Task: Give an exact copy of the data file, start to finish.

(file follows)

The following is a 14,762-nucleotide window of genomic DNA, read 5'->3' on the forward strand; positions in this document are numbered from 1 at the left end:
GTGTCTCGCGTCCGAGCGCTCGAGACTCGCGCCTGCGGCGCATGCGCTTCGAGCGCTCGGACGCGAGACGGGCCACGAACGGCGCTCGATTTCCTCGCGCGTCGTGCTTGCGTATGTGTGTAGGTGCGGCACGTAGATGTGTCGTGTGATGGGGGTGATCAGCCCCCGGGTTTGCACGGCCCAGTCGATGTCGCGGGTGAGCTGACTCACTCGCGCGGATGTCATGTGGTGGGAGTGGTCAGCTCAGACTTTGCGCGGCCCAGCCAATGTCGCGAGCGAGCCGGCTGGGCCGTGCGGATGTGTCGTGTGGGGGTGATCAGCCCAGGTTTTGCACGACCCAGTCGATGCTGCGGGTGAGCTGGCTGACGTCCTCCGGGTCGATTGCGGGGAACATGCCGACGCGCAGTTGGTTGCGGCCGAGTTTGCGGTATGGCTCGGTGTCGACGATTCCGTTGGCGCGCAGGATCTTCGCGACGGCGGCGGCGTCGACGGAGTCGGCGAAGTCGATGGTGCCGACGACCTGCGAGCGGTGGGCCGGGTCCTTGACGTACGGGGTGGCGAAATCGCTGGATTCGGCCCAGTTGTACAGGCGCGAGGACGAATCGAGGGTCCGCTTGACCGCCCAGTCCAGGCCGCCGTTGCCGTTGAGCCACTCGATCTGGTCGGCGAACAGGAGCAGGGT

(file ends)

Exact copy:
The following is a 14,762-nucleotide window of genomic DNA, read 5'->3' on the forward strand; positions in this document are numbered from 1 at the left end:
GTGTCTCGCGTCCGAGCGCTCGAGACTCGCGCCTGCGGCGCATGCGCTTCGAGCGCTCGGACGCGAGACGGGCCACGAACGGCGCTCGATTTCCTCGCGCGTCGTGCTTGCGTATGTGTGTAGGTGCGGCACGTAGATGTGTCGTGTGATGGGGGTGATCAGCCCCCGGGTTTGCACGGCCCAGTCGATGTCGCGGGTGAGCTGACTCACTCGCGCGGATGTCATGTGGTGGGAGTGGTCAGCTCAGACTTTGCGCGGCCCAGCCAATGTCGCGAGCGAGCCGGCTGGGCCGTGCGGATGTGTCGTGTGGGGGTGATCAGCCCAGGTTTTGCACGACCCAGTCGATGCTGCGGGTGAGCTGGCTGACGTCCTCCGGGTCGATTGCGGGGAACATGCCGACGCGCAGTTGGTTGCGGCCGAGTTTGCGGTATGGCTCGGTGTCGACGATTCCGTTGGCGCGCAGGATCTTCGCGACGGCGGCGGCGTCGACGGAGTCGGCGAAGTCGATGGTGCCGACGACCTGCGAGCGGTGGGCCGGGTCCTTGACGTACGGGGTGGCGAAATCGCTGGATTCGGCCCAGTTGTACAGGCGCGAGGACGAATCGAGGGTCCGCTTGACCGCCCAGTCCAGGCCGCCGTTGCCGTTGAGCCACTCGATCTGGTCGGCGAACAGGAGCAGGGT